Maybe it was the excessive exertion after such a brief recovery. Maybe it was the sight of his house. Whatever the reason, Aaron suddenly stopped, unable to go on. He felt terribly sick, sicker than he had felt at any time during his imprisonment. He dropped to his knees and promptly vomited into the dead grass. There was very little to throw up, but when he’d finished, he continued retching. He felt as if a steel clamp had tightened around his head, and he squeezed his eyes shut to steady his spotty vision.
When the pounding in his ears finally calmed, Aaron gasped in a deep breath and straightened his shoulders. The sickening wave had passed, leaving him shaking and feeling very empty and weak. But he still had a job to complete.
A single upstairs light was on. Keeping low, Aaron inched up to the window well at the base of his house. Grunting, he removed the bricks and the board his mother had piled against the window, and then he leaned down and pushed the window open. Then he turned around and dropped to his stomach.
Going feet-first, Aaron slid down through the window and felt for a box to land upon. His bare foot knocked against cardboard. He glanced down and saw the two big boxes he had stacked earlier. Above him, his arms and wrists ached. Just as he got one foot firmly on the box, his hands slipped, and he lost his balance.
The short fall backwards felt like the longest, and then his back hit the concrete. Aaron almost screamed but suddenly found he had lost the ability to breathe. Shooting pains gripped every bone and muscle, and his face tightened up with inexpressible agony. A few moments passed before he could take in air again, and it was a very shaky breath.
He abruptly felt overwhelmed by the oppressive darkness of the basement. Familiar musty smells threw him into painful memories. He felt the fear of being buried alive return full-force. Mother had beaten him and thrown him down here to die. He would never escape, never see the sunlight again, never hear Haley’s laugh. And it was his fault. He deserved to die—
No! Those were lies. He didn’t have to listen to them now. Nobody, nothing could take his hope away. And still, he had a job to do.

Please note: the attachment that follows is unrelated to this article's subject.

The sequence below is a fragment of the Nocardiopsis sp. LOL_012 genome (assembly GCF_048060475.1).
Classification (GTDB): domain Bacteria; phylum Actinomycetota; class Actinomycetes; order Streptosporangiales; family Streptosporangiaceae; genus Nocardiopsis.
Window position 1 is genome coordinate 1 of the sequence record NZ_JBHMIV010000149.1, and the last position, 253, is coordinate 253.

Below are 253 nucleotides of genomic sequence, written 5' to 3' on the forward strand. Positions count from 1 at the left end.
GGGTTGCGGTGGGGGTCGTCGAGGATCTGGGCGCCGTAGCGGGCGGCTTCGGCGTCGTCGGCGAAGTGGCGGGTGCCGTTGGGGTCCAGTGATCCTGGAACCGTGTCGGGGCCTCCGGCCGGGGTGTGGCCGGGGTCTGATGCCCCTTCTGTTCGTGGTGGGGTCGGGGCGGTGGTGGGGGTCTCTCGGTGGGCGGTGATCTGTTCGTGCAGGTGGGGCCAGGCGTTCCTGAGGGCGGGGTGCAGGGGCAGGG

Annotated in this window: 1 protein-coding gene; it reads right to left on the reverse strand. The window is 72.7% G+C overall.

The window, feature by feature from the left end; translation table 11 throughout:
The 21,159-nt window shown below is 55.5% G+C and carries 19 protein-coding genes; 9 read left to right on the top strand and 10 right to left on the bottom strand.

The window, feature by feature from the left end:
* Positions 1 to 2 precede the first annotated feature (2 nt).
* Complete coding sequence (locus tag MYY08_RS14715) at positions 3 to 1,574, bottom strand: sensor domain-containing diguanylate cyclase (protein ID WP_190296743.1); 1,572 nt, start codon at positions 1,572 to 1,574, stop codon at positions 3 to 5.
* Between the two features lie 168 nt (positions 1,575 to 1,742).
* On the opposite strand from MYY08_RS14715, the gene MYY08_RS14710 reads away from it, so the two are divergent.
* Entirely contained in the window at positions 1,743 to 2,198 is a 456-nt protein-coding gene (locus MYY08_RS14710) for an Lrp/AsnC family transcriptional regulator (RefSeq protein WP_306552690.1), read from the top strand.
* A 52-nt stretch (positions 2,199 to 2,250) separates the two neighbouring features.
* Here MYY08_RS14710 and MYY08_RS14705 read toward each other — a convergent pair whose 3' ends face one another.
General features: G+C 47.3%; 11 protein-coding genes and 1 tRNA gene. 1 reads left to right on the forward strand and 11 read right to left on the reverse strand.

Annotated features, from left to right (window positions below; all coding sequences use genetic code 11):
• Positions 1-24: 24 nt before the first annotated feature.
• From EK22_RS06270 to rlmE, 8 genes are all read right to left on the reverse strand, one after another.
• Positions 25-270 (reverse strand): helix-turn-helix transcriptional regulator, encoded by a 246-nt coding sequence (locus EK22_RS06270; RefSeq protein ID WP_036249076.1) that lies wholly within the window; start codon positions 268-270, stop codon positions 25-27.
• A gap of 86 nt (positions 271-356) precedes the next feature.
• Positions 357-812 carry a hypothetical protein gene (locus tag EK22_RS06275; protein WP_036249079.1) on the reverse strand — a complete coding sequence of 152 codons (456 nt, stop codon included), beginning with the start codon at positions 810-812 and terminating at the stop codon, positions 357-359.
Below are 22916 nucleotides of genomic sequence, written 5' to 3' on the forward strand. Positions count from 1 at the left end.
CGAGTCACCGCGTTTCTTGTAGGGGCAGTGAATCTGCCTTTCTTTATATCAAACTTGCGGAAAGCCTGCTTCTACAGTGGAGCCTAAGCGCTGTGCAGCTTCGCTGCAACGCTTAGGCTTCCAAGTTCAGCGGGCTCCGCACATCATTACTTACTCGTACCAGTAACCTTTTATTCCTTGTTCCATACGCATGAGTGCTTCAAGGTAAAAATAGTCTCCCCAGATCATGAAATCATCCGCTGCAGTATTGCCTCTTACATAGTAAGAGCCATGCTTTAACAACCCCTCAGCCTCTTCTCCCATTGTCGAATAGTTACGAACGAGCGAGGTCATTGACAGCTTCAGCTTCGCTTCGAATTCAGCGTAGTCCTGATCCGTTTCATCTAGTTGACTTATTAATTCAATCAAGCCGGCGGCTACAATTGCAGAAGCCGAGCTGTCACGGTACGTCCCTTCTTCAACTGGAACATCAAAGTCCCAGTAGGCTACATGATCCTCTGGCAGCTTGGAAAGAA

Aaron lifted his head off the ground and looked for something to pull himself up with. He spotted a tall metal shelf and reached for one of the legs. Clenching his teeth to keep from crying out, he rolled onto his side and used the shelf to pull himself to his feet. Remarkably, nothing seemed broken. Now he was winded and aching, but with no new injuries to report.
Aaron crept up through the partially open basement door and let himself into the living room. The couch was once again stained with alcohol and littered with bottles. Most worrisome, he smelled a familiar nicotine bite in the air.
Like a second nature, Aaron knew his way around this house in the semidark. He grabbed the stair’s handrail and pulled himself up ten steps to the short hallway between bedrooms. The only light in the house streamed through a crack in his parents’ bedroom door. He could clearly hear the voices of Mother and... Charles... arguing with the ferocity of hornets. Aaron tried to push back the anxiety that pounded through his heart and quietly slipped into his old room.
There, at last, the crib!
Aaron rested both hands on one side of the crib and breathed heavily as he gazed down. Sean was not asleep. He lay there with three fingers in his mouth and his bare toes curling against his leg. At the sight of Aaron, he started kicking the striped mattress excitedly.
“Shh,” Aaron whispered. He bent over the crib and tried to get a hold on the baby. The reach pulled on every muscle in his back.
Scrunching up his face, Aaron struggled for a more secure grip on the baby. Straining at the weight, he slowly straightened up and lifted the baby, with his green blanket, out of the crib. He was breathing hard again. Sean stroked his cheek and cooed.
The sound of something breaking sounded from the next room. Aaron froze. Charles’ furious shout was followed by a distinct slapping sound. Aaron winced.
He took a step toward the door, but the sound of footsteps stopped him. Aaron’s heart pounded. Someone was headed right for this room!
Thinking fast, he dropped into a crouch and inched over to the bed. He ducked as low as he could with Sean still cradled at his side and scooted into the dusty space underneath the bed. Sean gave a small cough.
“Shhh!” said Aaron, holding the baby’s head off the ground.
“Shh,” echoed Sean. And he giggled.
Aaron wanted to clamp his hand over his brother’s mouth, but he was afraid that would cause him to cry. So he simply lay there on his stomach with Sean hooked in his arm, praying that he wouldn’t make another sound.